Well, imagine my surprise when he uploaded this picture:
He also tweaked a few details prior to taking these photos.
Plush Pumpkins—our quickly dwindling supply! Come in soon for the “cream of the crop.”
A few pumpkins, persimmons, plus our new artichoke candles complete the fall harvest.
Add a pumpkin and sunflowers—you have a fall table setting.
Now, to put you in the mood for All Hallows’ Eve, just a few pictures:
As always, thanks for your indulgence!
Monday, September 12, 2011
Resistance is futile. I’ve been fighting it—standing on my moral high ground of the September equinox—but it is pointless. Fall will arrive at Hodgepodge next week. We will add the velvet pumpkins, the transforming hologram pictures and the fall colored silk flowers. Frankly, I’m a little excited as it is my favorite time of year. My house will not transform until after the equinox, but being in a retail business, I must conform ever so slightly to the big box stores if I want to survive.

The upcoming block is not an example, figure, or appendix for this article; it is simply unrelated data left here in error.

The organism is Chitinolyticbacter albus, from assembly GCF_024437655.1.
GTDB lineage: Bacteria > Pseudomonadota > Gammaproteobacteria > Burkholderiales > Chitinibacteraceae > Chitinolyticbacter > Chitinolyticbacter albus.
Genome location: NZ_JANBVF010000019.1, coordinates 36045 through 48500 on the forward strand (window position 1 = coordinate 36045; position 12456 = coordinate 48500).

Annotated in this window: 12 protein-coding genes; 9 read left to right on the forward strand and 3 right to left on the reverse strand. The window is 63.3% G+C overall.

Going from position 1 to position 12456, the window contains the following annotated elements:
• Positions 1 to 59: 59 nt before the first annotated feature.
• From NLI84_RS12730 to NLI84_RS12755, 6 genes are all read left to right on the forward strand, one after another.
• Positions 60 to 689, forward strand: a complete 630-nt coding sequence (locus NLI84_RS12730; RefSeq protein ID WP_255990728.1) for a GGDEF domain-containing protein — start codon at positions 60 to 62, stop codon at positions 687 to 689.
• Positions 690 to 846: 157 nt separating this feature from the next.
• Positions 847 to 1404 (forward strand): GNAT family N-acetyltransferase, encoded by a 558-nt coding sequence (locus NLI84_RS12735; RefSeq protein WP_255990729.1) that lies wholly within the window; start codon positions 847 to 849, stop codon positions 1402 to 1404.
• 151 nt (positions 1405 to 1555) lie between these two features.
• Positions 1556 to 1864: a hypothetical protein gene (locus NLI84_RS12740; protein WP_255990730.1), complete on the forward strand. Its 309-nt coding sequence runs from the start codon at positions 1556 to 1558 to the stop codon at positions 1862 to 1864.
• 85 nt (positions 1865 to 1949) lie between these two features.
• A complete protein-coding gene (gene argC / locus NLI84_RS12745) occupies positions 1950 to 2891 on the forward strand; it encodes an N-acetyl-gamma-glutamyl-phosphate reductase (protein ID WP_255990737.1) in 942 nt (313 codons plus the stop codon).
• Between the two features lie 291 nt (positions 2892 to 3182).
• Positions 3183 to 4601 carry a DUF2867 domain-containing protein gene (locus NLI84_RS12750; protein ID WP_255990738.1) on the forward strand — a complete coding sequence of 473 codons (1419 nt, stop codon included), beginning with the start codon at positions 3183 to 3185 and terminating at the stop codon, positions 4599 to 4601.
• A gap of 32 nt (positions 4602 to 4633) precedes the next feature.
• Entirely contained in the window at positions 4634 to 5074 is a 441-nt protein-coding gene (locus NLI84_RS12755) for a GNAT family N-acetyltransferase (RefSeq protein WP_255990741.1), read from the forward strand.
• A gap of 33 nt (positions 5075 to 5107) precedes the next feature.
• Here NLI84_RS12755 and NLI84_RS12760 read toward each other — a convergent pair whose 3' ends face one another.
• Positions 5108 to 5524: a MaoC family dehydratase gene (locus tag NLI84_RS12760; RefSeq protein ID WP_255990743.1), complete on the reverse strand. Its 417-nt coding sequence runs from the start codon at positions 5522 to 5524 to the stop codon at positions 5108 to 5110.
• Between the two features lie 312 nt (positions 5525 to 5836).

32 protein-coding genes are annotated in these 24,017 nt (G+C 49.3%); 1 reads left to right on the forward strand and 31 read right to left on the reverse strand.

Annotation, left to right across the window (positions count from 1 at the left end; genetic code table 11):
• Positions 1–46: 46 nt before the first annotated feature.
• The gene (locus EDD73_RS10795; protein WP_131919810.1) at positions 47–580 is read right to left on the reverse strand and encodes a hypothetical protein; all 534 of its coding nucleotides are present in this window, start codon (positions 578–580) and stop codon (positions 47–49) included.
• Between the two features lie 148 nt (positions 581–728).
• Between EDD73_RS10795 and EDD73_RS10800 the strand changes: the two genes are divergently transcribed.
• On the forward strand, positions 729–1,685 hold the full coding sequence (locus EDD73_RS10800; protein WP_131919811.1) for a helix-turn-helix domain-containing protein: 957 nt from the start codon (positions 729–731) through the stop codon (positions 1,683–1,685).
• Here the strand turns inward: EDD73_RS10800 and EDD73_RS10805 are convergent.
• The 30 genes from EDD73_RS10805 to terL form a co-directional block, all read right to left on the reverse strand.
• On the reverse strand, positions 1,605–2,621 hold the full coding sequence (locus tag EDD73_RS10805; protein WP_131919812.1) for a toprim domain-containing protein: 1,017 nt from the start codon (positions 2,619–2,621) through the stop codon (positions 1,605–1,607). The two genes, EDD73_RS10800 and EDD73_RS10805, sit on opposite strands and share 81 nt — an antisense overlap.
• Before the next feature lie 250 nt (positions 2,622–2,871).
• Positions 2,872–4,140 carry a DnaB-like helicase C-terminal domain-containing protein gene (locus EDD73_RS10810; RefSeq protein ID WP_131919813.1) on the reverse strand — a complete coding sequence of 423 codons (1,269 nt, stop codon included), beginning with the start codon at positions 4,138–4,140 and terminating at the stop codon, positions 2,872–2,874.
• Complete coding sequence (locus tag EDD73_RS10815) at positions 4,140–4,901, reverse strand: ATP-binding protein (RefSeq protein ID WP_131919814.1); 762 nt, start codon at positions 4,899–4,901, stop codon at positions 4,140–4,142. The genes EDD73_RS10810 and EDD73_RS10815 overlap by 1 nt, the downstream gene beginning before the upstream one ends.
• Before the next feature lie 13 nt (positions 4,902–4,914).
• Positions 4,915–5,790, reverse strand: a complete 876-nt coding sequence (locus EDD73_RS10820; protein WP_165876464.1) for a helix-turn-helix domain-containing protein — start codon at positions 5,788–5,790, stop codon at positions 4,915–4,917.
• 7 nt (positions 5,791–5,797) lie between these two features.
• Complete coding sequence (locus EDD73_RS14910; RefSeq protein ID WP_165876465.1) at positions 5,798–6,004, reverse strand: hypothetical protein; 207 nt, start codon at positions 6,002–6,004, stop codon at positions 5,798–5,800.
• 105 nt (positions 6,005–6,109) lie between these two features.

One of my favorite year round decorations, sticks and branches, take on special significance this time of year. I’ve mentioned them before—their many uses are amazing and seemingly endless. One of my favorite uses is as a canopy—suspended from the ceiling.
Of all of the beautiful items I carry in Hodgepodge, nothing gets more complimentary commentary than my canopies of branches! We’ve used them in the windows, at the entrance of the shop and in our Halloween room—laden with black leaves and pods (one of my all-time favorites--here’s a link to my blog about it). Even as I type, there are two large, moss covered branches waiting on the front porch of the shop. They will be hung today and I will add smaller branches to fill-in the space next week. String lights are a requisite part of this plan, but I will put them on the big branches only. (This has been a lesson I’ve gleaned from many years of trying to retrieve string lights from the brittle branches once they had served their time.)
(I was in a bit of a time crunch and didn’t get the lights on yet, but here it is with spider webs and oversized flies!)
One of the things I often overhear friends whispering to each other as they stare up at my display is: “How could I do that at my house?” Or, “That would look great in my ________ (fill-in the blank) room.” So, I’ve decided to give some tips for creating your own natural canopy.